When Is a College Reunion Not a College Reunion?

5 Jun

brandeis_reunionSo, here’s the thing about college reunions. Mine, anyway.

Ten years out of school is a significant milestone. Which is probably why, at my 10-year reunion, there was great attendance — in addition to many members of our class, there were lots of spouses and kids in tow. And it very quickly turned into a disappointing, awfully superficial affair: Many people overdid it with the hyperbole (they had “the most wonderful husband” and “the best kids”) to show off how well they were doing, and made all kinds of excuses about why they hadn’t stayed in touch over the years. It was kind of like the old-fashioned cliché of reunions, complete with social anxiety and lots of one-upmanship. (Remember: This was in 2006, when most people weren’t using Facebook.)

Suffice it to say, as a single guy who was frustrated personally and professionally at the time, it really wasn’t my scene. And, as if that wasn’t bad enough, there were folks there I didn’t care to see (like, ever), who I went out of my way to avoid. So I didn’t enjoy that reunion very much. No surprise. And I skipped my 15-year reunion altogether.

This weekend, at my 20-year college reunion (a fact I’m still trying to wrap my head around), it was a very different scene.

reunion badge

Apparently, I was young(er) once. (Photo credit: me)

Given my experience at the 10-year, I was a bit hesitant to attend. The school actually asked me if I wanted to be on the reunion committee. I laughed and politely declined.

Why should I go to the reunion? Visiting the campus isn’t such a big deal; I live nearby, and had actually stopped over there earlier this year, randomly, when I happened to be in Waltham.

Also, I’m connected with many of my classmates on Facebook — some on Twitter and Instagram too — so we already know what’s going on with each other’s lives. I’ve seen pictures of their spouses and kids, I know where they live and work, what they did last weekend and where whey went on their most recent vacation(s). We’re already in touch via the comments we leave on each other’s posts.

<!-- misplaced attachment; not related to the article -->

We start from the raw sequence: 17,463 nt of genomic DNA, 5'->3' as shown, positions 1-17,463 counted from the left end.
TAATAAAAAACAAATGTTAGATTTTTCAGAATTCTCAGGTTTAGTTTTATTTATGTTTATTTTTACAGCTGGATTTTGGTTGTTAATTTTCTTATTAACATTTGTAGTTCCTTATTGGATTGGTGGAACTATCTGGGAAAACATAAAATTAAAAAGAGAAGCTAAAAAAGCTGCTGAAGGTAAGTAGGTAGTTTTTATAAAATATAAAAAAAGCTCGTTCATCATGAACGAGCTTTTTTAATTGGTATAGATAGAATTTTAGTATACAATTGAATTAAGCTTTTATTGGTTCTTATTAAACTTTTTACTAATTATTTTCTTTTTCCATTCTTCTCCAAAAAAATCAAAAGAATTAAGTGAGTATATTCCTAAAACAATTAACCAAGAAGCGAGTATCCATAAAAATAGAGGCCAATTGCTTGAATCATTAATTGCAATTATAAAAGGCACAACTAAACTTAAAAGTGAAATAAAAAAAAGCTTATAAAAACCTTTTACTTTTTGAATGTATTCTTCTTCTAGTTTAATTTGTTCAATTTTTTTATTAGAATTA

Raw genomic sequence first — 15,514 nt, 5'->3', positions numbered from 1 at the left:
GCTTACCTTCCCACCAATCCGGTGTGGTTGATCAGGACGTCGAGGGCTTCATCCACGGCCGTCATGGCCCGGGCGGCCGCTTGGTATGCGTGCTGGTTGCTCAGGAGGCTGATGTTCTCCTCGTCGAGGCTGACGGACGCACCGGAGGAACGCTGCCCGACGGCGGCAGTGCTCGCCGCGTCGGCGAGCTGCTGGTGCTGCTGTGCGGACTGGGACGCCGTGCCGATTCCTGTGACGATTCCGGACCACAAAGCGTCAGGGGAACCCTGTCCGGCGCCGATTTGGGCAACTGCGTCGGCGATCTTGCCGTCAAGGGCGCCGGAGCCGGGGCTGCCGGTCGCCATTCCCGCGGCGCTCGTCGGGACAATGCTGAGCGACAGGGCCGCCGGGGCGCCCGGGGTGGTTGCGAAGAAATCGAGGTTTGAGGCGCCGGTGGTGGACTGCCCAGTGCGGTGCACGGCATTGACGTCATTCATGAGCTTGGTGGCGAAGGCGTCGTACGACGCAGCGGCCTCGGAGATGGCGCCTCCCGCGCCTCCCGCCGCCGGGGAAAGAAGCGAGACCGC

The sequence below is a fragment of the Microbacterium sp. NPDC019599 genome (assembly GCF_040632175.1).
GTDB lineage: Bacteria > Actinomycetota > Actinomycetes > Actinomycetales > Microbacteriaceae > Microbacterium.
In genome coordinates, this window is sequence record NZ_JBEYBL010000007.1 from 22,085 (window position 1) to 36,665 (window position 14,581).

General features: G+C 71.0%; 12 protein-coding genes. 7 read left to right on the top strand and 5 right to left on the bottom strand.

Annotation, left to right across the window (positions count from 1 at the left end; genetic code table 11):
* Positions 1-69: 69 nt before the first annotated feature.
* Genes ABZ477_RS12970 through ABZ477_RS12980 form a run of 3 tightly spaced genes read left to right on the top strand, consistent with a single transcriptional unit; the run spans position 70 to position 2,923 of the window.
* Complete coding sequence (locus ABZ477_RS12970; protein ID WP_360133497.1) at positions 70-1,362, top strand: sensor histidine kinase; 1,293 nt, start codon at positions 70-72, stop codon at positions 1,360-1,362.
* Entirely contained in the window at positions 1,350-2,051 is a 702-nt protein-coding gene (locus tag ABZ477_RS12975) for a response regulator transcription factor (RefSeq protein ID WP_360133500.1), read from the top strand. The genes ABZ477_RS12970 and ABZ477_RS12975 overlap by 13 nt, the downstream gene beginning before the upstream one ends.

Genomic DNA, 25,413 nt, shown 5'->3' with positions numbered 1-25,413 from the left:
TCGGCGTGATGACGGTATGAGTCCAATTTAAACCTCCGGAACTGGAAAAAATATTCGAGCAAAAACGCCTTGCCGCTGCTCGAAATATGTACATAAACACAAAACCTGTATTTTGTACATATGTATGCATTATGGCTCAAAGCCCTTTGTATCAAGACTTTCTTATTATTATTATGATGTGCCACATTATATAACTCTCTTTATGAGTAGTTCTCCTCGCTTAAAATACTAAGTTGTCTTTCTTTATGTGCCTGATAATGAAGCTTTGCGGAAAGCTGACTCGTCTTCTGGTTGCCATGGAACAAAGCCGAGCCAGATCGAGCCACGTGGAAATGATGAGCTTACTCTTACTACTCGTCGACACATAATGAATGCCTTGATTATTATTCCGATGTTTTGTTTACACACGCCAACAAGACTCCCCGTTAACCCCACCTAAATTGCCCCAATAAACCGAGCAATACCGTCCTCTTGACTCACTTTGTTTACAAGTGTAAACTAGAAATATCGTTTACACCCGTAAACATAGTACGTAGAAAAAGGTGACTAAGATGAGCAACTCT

But that’s the thing. Against all modern-day conventional thought, being so connected with people on social media actually made me more interested in going.

It’s true. Thanks to social media, my classmates aren’t long-lost friends; they’re friends I engage with on an almost-daily basis. Actually, some are people I wasn’t even particularly tight with back in the day, but now they’re some of the most active members of my online community. These are people I “see” online all the time, and who I’d really like to see offline too.

So, as I started to notice familiar names showing up on the attendee list, I decided to register after all and go to the Saturday afternoon BBQ — and I actually looked forward to going.

And you know what? Being connected on social media really did make all the difference. Whereas 10 years ago we had to catch each other up on our lives, this year, for the most part, we already knew all about them. Instead of having to have multiple superficial conversations about work and families, and trying to sound all impressive about both — or faking interest in either or both — we were able to chat more thoughtfully because we were already interested.

In fact, this time around, it wasn’t all about spouses or kids. Sure, there were some kids there. But most of the people I talked with came solo and didn’t feel the need to show off pictures of their kids because there are already plenty of them on Facebook. (Actually, it was kinda fun to “meet” some of my friends’ kids in person after seeing posts about them over the years.)

To wit, when I asked one friend why he didn’t bring his kids, he replied, point-blank: “I didn’t want to bring them.”

Most significantly, 10 years after our 10-year reunion, we’re all very different people, at very different stages in our lives. And I don’t just mean the fact that some folks are now married with kids or have gotten divorced or moved across the country or changed careers. Nor is it because some people (like me, admittedly) have gained weight and others have lost it, some have less hair and some have hair that’s a whiter shade of grey.